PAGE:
• Jensen, Carol A. “Byron Hot Springs.” San Francisco: Arcadia Publishing, 2006.
  • Faupel, D. William. “The Restoration Vision in Pentecostalism.” Christian Century. October 17, 1990. < http://www.religion-online.org/showarticle.asp?title=818 >
  • Green, Miranda. “The Religious Symbolism of Llyn Cerrig Bach and Other Early Sacred Water Sites.” January, 2000. < http://people.bath.ac.uk/liskmj/living-spring/sourcearchive/ns1/ns1mg1.htm >.

2 comments on “Symbolism, Icons at the Abandoned Byron Hot Springs

  1. Pingback: San Francisco Bay Area Art Photography Group Visits Neighboring Byron | Brentwood Grove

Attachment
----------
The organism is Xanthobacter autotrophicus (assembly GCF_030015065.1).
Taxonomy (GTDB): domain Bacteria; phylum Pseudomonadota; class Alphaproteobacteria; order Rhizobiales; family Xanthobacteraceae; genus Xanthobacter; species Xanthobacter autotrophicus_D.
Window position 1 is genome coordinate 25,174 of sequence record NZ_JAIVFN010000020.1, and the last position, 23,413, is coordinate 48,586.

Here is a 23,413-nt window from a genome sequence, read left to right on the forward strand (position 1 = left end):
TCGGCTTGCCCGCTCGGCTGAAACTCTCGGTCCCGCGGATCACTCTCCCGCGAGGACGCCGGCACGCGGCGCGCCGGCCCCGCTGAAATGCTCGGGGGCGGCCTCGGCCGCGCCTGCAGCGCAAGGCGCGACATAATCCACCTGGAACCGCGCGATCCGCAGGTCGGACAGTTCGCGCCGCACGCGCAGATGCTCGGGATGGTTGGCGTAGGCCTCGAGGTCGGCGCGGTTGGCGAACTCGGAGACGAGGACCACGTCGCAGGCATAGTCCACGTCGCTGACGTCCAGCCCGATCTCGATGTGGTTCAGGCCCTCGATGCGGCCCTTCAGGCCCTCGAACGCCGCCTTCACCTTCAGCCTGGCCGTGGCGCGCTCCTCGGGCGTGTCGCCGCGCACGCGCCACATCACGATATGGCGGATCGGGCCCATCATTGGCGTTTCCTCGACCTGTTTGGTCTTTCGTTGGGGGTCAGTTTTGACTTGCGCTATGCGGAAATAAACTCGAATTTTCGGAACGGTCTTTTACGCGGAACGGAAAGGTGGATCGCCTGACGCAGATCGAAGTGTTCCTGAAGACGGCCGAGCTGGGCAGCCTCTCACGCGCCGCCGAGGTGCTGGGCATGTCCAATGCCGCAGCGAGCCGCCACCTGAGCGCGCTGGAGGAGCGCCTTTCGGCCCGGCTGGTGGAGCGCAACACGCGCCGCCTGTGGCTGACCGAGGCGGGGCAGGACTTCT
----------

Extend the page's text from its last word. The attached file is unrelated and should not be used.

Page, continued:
2. None of your business on said:

    If anyone’s still interested, the grave of John Drakos lies in the northwest corner of the Hot Springs complex. The marker is gone and has been for years. I know because I almost dug him up twelve plus years ago with a bulldozer. I had info that there was a grave out there somewhere, and fortunately was being cautious. Uncovered the vault and immediately covered it back up, and thereafter avoided the area. No Idea how old that photo is, but it has to be earlier than the late 90′s.